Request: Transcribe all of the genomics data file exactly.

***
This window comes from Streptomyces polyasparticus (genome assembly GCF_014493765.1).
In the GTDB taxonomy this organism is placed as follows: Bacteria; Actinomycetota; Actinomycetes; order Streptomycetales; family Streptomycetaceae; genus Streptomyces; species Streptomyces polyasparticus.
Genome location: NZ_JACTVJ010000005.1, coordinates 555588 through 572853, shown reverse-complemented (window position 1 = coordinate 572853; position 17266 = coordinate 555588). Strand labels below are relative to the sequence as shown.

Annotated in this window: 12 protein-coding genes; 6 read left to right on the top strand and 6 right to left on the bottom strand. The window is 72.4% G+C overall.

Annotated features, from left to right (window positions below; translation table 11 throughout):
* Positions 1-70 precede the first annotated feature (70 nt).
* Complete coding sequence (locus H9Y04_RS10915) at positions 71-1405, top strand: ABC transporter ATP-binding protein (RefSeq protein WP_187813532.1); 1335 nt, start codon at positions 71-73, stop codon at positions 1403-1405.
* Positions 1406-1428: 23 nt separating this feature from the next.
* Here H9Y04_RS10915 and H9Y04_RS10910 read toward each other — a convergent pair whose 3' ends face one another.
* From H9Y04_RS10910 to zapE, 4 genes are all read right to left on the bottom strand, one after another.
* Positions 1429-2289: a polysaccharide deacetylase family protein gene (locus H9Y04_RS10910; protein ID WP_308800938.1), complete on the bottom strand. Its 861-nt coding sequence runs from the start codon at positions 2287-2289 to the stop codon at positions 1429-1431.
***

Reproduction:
This window comes from Streptomyces polyasparticus (genome assembly GCF_014493765.1).
In the GTDB taxonomy this organism is placed as follows: Bacteria; Actinomycetota; Actinomycetes; order Streptomycetales; family Streptomycetaceae; genus Streptomyces; species Streptomyces polyasparticus.
Genome location: NZ_JACTVJ010000005.1, coordinates 555588 through 572853, shown reverse-complemented (window position 1 = coordinate 572853; position 17266 = coordinate 555588). Strand labels below are relative to the sequence as shown.

Annotated in this window: 12 protein-coding genes; 6 read left to right on the top strand and 6 right to left on the bottom strand. The window is 72.4% G+C overall.

Annotated features, from left to right (window positions below; translation table 11 throughout):
* Positions 1-70 precede the first annotated feature (70 nt).
* Complete coding sequence (locus H9Y04_RS10915) at positions 71-1405, top strand: ABC transporter ATP-binding protein (RefSeq protein WP_187813532.1); 1335 nt, start codon at positions 71-73, stop codon at positions 1403-1405.
* Positions 1406-1428: 23 nt separating this feature from the next.
* Here H9Y04_RS10915 and H9Y04_RS10910 read toward each other — a convergent pair whose 3' ends face one another.
* From H9Y04_RS10910 to zapE, 4 genes are all read right to left on the bottom strand, one after another.
* Positions 1429-2289: a polysaccharide deacetylase family protein gene (locus H9Y04_RS10910; protein ID WP_308800938.1), complete on the bottom strand. Its 861-nt coding sequence runs from the start codon at positions 2287-2289 to the stop codon at positions 1429-1431.